Chancellor George Osborne announces an extra £100 million of funding for autonomous cars, with the UK aiming to "stay ahead in the race to driverless technology"

Chancellor George Osborne has announced new funding for autonomous vehicle development as part of his last budget before the general election this summer.

Opening his statement, the Chancellor said he was happy to “report on a Britain that is growing, creating jobs and paying its way”.

Supporting figures that showed the UK economy grew by 2.6% last year, the fastest-growing in the world, the Chancellor said the British economy is “fundamentally stronger” than it was five years ago.

On the subject of autonomous vehicles, the Chancellor announced an extra £100 million of funding to ensure Britain “stays ahead in the race to driverless technology”. That funding will be used to both develop vehicles, as well as “the systems required to implement and adopt the technology, such as telecommunications.”

Safeguarding the continued growth of low-emission vehicles, the Chancellor also announced that company car tax rates for low-emission vehicles would rise slower than previously planned in 2019/20. Other company car tax rates will rise by 3%.

Fuel duty has again been scrapped, meaning the planned rise in September won't occur. The Chancellor said the move will save the average family £10 on the cost of filling up. "I want to make sure that the falling oil price is passed on at the pumps," he added. The move marks the longest freeze on fuel duty for 20 years.

The Chancellor also announced a raft of new measures to encourage Britain’s growing manufacturing industry, including doubling support for British companies exporting to China. “Britain's manufacturing output has grown more than four and a half times faster than it did in the entire decade before the crisis,” he said.

In order to increased what is described as a “shortage of qualified HGV drivers,” the government will also review the current HGV driving test procedure, with a view to speeding up the process.

George Osborne also praised apprenticeship schemes, saying the number of apprentices in Britain has doubled during his time in office. “We are getting the whole of Britain back to work with a truly national recovery,” he said.

Facing Prime Minister’s Questions ahead of the budget, the Prime Minister David Cameron praised Jaguar Land Rover for its continued growth and tripled turnover over the past five years, saying “manufacturing is growing again in the West Midlands, and we should be proud of that”.

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Comments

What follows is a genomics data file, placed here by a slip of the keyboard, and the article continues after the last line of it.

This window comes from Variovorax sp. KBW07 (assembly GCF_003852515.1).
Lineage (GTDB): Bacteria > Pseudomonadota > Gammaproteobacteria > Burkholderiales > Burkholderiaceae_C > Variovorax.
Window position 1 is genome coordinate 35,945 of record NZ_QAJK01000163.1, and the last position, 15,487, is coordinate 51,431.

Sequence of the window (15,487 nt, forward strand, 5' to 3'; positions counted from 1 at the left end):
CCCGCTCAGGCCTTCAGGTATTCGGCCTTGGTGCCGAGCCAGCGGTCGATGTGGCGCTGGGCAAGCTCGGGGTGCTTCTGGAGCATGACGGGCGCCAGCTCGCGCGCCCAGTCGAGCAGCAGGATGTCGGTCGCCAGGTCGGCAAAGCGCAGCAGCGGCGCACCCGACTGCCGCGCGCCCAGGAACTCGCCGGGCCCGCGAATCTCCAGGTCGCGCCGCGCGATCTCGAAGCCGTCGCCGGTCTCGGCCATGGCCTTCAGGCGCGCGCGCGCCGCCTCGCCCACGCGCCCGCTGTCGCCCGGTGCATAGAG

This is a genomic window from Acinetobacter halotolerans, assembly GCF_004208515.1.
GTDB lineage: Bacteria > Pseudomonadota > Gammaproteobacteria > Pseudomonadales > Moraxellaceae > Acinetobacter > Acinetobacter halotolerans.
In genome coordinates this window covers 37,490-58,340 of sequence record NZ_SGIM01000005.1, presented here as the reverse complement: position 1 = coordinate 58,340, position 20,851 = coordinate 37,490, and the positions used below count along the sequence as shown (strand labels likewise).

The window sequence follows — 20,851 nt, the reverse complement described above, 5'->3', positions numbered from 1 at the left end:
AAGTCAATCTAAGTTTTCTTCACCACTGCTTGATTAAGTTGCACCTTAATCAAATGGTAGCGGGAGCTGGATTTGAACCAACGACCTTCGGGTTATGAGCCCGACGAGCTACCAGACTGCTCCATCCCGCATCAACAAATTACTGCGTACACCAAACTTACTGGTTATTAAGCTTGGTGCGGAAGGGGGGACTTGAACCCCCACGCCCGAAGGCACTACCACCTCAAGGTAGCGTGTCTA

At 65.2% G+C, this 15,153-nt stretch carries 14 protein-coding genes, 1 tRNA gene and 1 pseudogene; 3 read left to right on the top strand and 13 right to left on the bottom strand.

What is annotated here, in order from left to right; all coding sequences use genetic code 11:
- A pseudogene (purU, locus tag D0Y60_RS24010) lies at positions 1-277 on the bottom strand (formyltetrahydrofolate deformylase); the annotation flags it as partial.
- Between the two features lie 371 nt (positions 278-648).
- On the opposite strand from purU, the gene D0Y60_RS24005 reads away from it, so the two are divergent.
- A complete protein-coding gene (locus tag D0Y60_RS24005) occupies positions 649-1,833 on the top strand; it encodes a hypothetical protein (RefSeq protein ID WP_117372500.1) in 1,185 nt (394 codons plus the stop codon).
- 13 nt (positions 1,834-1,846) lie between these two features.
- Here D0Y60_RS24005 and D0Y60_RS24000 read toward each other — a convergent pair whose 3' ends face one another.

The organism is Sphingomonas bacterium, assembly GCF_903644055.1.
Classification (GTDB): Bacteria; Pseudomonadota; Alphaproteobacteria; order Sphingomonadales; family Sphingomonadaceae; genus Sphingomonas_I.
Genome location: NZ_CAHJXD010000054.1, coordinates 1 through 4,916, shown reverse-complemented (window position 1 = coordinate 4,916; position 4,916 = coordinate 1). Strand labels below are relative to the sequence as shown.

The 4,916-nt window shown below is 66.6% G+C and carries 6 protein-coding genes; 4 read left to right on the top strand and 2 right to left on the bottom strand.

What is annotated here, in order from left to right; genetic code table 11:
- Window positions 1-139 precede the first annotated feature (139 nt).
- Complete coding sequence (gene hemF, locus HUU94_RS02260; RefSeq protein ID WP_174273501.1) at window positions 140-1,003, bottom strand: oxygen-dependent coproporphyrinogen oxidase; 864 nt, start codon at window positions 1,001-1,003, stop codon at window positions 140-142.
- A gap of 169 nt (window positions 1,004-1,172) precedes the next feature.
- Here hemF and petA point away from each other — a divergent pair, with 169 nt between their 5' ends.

12

18 March 2015
We already lead the world in "driverless" motoring. You see automatons behind the wheel every day, usually in blinged up SUVs.

18 March 2015
Sorry, Norma, but most cars in the U.S., especially along the east coast that use Interstate 95, are driverless than any where else. Every time I get to work or home safely I feel compelled to kiss the ground like a Pope.

18 March 2015
It's a start I suppose. Interesting to hear Elon Musk predicting that 'only Outlaws' will be driving cars themselves in the future. I agree.

18 March 2015
What on earth is the point of this? Does anyone need driverless cars? Has anyone asked for them? It's amazing that the state has this money to waste.

18 March 2015
Because humans are generally quite bad at driving, we get bored,get distracted,get tired, talk to passengers, listen to the radio, text,make phone calls, take risks, check out the girl on the side of the road,do our makeup in the mirror and other dangerous things that a driverless car never would. transport businesses would love this (with how much money they would save not employing people) Insurance company's would favor it(they would not have to cover the cost of someone writing off their brand new 30K BMW) and people who just don't care about driving (which to be honest is a lot more than most people would think)

18 March 2015
ben1grogan wrote:

transport businesses would love this (with how much money they would save not employing people)

Misleading headlines like the one Autocar has used leads to misleading theories like your's. They're called autonomous cars and not driverless cars for a reason. Business will still have to employ drivers to drive/pilot/oversee the vehicle so there's no cost savings in that department. Needless to say the vehicles will be more expensive to buy... All I can see is higher costs. My Focus can park itself - that was a cost option yet still needs someone to operate it.

19 March 2015
Chris576 wrote:

What on earth is the point of this? Does anyone need driverless cars? Has anyone asked for them? It's amazing that the state has this money to waste.

It almost suggests that,we don't actually have to own a Car,maybe in the distant future Cars will be a thing of the past?!.I can see Driverless Cars in built up areas being a good idea,but just about everywhere else?,no,also,if there's less Cars on the Road,where's the Chancellor going to get most of his Taxes from?

Peter Cavellini.

18 March 2015
Driving on the road is usually a chore. Horse riding didn't go away when it was replaced by the car as the normal form of transport, it became something people do for fun. The same will happen to cars.

18 March 2015
im not interested in driverless car as, and I certainly know where that £100 million could be better spent!

18 March 2015
...will never happen. How could a machine be programmed to 1) drive right past you even though the light is on 2) refuse to take you "South of the river at this time of night" 3) drive off without giving you your change and 4) bore you to death about "the Gunners/Blues/Spurs" and "blaaady Boris" etc?

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